HOW CAN YOU LOWER RISK?
Why Shippers Need Cargo Insurance
Damage, loss, and theft can happen to cargo at any time and in any place. And the likelihood increases with multiple points of handling. This article explores the huge financial risk of relying on international freight conventions for compensation instead of securing a good cargo insurance policy.
As every shipper knows, cargo damage, loss, and theft can happen at any time and place, to any type of cargo. In a previous article in this series, we identified some catastrophic cargo events along with other, more mundane loss events occurring every day around the world. Loss and damage are often due to negligence, lack of expertise, laziness, and cost-saving shortcuts. Carelessness, poor attention to detail, insufficient packaging and opportunistic criminals will inevitably increase shipper’s risk.
Multiple Points of Handling
In fact, all of these things can happen when an international shipment involves multiple points of handling. During one journey, there could be multiple stakeholders or ‘hands’ that come into contact with the shipment.
These include suppliers and contractors that load the cargo, as well as logistics providers delivering cargo to hub warehouses and onward from the warehouse to the sea port or airport terminal for example. And there are stevedores who move the goods within the port or airport and onto the vessel or aircraft. Added to this, cargo must be checked and processed by customs officials and moved through customs warehouses. And when the goods finally reach their destination country, they will often need a final truck journey to reach the consignee.
Although there are international conventions for compensation when cargo is damaged or lost, the payout is much lower than the value of the goods. This is because freight liability reimbursements are typically based on cargo weight, not cargo value. And, critically, the cargo owner must prove that the carrier was negligent – an adversarial process that can take months and, logically, will always exclude any type of natural disaster or “Act of God” that the carrier could never be held accountable for.
Mind the Gap
To understand why shippers need cargo insurance, let’s take a look at the gap between compensation without insurance (according to international freight liability conventions and based on cargo weight) and compensation with insurance (based on the full cargo value). Compensation calculations differ depending on the mode of transport, so here are two examples – one involves air freight, the other ocean freight.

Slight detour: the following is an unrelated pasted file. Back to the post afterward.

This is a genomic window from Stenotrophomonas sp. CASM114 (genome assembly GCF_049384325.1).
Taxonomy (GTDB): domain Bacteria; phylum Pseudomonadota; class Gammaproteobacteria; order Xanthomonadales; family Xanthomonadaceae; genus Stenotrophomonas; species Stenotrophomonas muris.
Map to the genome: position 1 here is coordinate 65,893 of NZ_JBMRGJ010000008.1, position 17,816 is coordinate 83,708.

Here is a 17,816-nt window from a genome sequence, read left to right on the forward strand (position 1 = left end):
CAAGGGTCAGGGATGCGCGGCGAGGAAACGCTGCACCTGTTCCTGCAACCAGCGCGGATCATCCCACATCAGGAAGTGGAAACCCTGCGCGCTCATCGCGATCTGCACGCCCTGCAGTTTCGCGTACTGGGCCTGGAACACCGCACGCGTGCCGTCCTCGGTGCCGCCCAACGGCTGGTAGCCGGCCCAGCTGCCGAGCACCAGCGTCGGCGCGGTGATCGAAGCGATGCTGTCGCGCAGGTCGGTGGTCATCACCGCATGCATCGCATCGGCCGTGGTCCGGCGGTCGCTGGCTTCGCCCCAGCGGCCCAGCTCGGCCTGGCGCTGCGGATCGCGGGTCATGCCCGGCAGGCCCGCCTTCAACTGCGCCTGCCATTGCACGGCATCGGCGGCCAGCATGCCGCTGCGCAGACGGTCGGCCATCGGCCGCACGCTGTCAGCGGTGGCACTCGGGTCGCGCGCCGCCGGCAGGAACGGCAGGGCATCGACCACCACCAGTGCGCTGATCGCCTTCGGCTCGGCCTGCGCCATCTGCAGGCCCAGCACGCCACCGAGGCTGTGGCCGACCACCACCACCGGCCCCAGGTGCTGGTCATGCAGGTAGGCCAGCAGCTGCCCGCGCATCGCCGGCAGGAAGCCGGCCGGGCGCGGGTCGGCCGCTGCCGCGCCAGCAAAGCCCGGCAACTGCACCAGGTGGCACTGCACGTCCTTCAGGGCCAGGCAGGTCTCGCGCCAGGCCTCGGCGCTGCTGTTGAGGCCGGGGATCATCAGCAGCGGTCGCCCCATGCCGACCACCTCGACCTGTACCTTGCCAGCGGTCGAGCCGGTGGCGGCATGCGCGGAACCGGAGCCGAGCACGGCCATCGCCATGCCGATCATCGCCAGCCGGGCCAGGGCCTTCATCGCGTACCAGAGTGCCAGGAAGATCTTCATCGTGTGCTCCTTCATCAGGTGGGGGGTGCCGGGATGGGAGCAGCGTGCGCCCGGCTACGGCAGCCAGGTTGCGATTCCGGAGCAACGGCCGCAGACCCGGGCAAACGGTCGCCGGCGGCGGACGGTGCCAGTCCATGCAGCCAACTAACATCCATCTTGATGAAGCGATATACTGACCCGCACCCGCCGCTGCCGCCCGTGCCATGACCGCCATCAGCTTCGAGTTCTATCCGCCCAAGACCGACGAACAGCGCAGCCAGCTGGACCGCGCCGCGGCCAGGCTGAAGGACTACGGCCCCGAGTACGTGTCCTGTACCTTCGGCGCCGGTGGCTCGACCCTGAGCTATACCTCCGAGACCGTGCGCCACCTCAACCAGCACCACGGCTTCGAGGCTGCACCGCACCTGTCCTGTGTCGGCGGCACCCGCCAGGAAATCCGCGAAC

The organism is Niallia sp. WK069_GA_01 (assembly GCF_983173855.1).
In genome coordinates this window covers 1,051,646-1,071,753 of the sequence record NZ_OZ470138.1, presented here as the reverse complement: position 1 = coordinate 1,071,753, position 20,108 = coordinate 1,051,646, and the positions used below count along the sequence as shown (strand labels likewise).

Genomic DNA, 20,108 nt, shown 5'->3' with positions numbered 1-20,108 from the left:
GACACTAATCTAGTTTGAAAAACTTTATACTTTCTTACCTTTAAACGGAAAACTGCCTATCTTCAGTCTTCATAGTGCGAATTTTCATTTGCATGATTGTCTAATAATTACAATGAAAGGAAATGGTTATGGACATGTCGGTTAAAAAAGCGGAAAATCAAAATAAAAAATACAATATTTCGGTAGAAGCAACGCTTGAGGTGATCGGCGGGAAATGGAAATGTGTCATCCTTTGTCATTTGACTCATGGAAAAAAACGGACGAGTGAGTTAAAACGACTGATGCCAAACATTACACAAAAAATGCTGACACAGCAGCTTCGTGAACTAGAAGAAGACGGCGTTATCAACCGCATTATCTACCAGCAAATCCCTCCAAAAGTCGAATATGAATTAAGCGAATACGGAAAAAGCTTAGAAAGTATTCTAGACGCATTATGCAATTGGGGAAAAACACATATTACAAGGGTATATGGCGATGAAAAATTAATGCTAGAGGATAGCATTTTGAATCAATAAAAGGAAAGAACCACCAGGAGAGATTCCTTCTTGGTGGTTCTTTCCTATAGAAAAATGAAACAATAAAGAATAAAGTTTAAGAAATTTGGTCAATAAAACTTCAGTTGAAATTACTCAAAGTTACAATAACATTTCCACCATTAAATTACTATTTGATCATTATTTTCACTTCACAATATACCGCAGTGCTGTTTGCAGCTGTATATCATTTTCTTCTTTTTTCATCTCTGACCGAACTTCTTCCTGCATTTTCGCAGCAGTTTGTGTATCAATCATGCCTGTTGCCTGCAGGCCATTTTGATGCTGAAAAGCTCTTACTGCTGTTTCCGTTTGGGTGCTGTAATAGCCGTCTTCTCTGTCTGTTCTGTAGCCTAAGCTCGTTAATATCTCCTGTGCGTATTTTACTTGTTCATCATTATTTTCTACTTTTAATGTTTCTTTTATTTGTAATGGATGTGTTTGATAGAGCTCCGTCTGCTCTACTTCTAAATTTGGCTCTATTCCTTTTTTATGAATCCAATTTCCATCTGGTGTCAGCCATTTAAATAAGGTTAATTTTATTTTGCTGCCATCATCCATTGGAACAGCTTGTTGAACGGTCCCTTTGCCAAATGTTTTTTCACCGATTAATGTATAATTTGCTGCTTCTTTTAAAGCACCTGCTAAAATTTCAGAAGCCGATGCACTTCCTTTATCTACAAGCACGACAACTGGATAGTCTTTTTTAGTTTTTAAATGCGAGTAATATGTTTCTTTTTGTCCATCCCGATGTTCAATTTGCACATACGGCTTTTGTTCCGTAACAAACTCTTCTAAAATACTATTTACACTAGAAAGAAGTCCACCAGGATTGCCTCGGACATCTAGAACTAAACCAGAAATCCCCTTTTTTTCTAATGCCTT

Shipping by Ocean
In our first example, two milling machines with a combined weight of 2,850 kg are transported by sea and lost in transit. Assuming the carrier is found liable and the claim is subject to freight liability, under the weight-based Hague Visby rules the shipper will get back only $7,980 in compensation, far less than the machines’ true value. But with a cargo insurance policy in place, the shipper will receive the total value of both machines in compensation – incurring no financial loss to their business at all. That’s a big gap: $7,980 versus $70,000!
Shipping by Air
In our second example, a shipment of luxury handbags and accessories is completely destroyed during transit by air. With this shipment, cargo value is high but the weight is relatively low – the goods are worth $120,000 and the total consignment weighs 1,560 kg. Once again, let’s assume the carrier is liable and the claim is subject to freight liability, this time under the Montreal Convention. Without insurance, the shipper would be compensated just $34,320 but with insurance they would receive $120,000.
When you don’t have a cargo insurance policy, obtaining compensation can be a time-consuming process that distracts your shipping team from their other important tasks, with no guarantee of success. So it makes sense to at least consider insuring your cargo before transporting it, however mundane the move may seem.
Buying the Right Policy
As with any insurance, it’s important to make sure that your cargo insurance policy meets the needs of your specific business as the differences between a good and bad policy can cost your business dearly.